I'm one of "100 Inspiring Women" making positive change around the world

 The inaugural issue of Salt magazine lists me as one of their “100 greatest change agents—women who have a hugely positive influence all over the world."  I'm one of very few Americans and keep company with remarkable social justice and human rights activists, including Aung Sang Suu Kyi, Arundhati Roy, Pussy Riot, Germaine Greer, Jane Goodall, and Naomi Wolf.  It's very exciting to see ageism on the world stage and have my work recognized in this way.

Finally—a snappy answer when someone calls you "young lady"

It's great to see Peg Cruikshank blogging for the Silver Century Foundation alongside Margaret Gullette and me. Cruikshank is the author of Learning to Be Old, among other important books, and her first post tackles what she calls the "Young Lady Dance." What's her response to being addressed as "young lady?"

"Why are you calling attention to my age?"

So Gay and So Old

 This guest post is by Sheila Roher, MPH, a veteran of the feminist and LGBT movements, who advocates a social movement approach to transform our social imagination around longevity. After studying with Dr. Robert Butler at Columbia University, she worked with “Age Friendly NYC”  at the New York Academy of Medicine where she focused on employment and educational opportunities for older adults.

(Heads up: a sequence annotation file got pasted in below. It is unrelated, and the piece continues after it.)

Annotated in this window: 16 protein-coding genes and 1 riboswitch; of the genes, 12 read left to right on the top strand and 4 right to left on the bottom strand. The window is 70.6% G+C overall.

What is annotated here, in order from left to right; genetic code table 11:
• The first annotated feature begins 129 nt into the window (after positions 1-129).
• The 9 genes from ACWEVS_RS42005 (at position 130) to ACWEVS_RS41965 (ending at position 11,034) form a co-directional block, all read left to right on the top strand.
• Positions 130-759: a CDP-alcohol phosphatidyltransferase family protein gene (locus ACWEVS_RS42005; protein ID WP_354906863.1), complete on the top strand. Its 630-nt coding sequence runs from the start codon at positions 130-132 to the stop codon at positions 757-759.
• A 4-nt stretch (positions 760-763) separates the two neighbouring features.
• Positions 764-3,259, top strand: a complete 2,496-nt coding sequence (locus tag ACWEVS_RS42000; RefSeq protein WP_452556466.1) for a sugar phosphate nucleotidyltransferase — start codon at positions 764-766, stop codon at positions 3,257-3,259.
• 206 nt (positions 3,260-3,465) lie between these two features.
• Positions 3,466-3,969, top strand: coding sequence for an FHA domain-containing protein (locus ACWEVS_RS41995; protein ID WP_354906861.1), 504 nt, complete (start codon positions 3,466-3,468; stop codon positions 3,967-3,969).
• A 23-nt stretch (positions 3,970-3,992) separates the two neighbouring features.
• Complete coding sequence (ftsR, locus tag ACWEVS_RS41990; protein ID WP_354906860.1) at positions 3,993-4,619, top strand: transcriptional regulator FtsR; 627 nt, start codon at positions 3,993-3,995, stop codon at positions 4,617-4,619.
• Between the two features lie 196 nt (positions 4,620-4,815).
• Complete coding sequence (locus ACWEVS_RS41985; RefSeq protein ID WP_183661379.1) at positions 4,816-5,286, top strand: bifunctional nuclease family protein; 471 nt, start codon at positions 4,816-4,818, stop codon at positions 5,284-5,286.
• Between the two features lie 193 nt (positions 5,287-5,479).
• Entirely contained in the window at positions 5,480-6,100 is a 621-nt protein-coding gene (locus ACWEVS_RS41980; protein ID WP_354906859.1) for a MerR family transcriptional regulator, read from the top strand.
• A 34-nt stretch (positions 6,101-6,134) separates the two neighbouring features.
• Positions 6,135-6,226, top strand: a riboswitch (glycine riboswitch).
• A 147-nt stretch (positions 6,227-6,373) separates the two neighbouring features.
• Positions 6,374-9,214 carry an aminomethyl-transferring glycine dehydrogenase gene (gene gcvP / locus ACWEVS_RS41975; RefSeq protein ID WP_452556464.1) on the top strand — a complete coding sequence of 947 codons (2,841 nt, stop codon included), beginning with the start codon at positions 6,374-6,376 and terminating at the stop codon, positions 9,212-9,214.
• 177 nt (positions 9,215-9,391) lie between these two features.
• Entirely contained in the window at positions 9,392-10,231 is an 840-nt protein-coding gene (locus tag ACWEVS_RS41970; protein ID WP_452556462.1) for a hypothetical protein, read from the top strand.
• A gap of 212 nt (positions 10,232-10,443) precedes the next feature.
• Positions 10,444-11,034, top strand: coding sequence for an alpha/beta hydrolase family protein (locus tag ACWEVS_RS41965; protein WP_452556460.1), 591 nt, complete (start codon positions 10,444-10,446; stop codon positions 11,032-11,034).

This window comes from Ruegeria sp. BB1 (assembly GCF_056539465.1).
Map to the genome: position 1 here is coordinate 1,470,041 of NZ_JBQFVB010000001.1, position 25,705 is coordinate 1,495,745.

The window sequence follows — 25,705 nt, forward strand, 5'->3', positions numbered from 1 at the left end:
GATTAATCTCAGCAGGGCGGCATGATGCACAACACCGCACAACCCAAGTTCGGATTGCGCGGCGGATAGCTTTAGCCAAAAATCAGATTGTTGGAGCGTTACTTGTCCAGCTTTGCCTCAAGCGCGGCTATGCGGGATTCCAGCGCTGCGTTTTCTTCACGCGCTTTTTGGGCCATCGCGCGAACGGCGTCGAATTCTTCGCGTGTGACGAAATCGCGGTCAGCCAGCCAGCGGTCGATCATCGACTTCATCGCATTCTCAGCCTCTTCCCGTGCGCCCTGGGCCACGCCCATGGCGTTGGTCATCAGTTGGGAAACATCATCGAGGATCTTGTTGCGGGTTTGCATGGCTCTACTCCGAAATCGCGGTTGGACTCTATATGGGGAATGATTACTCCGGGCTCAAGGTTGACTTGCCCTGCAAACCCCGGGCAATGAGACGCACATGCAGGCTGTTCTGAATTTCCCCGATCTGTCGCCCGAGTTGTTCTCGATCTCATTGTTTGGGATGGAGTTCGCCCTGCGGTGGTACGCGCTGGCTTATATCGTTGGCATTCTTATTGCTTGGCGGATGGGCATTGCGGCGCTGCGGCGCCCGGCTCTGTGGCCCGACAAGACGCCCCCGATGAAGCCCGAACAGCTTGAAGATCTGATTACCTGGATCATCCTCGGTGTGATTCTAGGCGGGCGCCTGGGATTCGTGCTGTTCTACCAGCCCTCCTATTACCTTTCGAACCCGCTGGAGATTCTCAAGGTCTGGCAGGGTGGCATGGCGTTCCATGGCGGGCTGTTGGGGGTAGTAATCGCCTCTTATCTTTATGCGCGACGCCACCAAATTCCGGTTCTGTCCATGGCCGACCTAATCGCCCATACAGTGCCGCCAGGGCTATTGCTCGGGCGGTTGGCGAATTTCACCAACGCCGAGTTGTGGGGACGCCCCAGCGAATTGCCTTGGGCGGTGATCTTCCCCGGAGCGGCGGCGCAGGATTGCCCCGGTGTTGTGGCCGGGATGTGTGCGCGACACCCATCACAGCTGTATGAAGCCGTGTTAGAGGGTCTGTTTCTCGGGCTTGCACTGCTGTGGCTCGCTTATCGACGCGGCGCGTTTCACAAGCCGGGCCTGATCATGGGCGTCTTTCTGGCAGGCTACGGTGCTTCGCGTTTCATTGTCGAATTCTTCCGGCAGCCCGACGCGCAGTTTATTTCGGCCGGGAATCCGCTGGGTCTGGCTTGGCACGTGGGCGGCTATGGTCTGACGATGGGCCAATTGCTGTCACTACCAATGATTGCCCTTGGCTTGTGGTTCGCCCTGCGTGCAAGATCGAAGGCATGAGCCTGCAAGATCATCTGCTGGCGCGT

Want older people to be healthy? End ageism.

There’s a lot of disagreement around how to frame the last century’s unprecedented increase in human lifespan. Is it a crisis or an opportunity? Will a “grey tsunami” of incapacitated freeloaders sweep us off our feet, or will we tap into the social capital of millions more healthy, well-educated adults?  Are longer lives a blessing or a curse? Experience and ideology shape the responses, of course, but there’s one thing both liberals and libertarians can agree on. What single characteristic of these older Americans will make the most difference? Their health. Living longer looks a lot more attractive when it’s uncoupled from cognitive and physical decline. It’s a lot cheaper too: illness is expensive.

Yoko Ono tackles ageist critics. And dances badly.

On her 82nd birthday, visionary artist and activist Yoko Ono released a music video called “Bad Dancer,” named after the first single on her latest Band album. Critics didn’t mind the dancing—they were warned, after all—but made plenty of disparaging comments about her singing and her costume. Ono struck back with an open letter about ageism in the music industry.  

 

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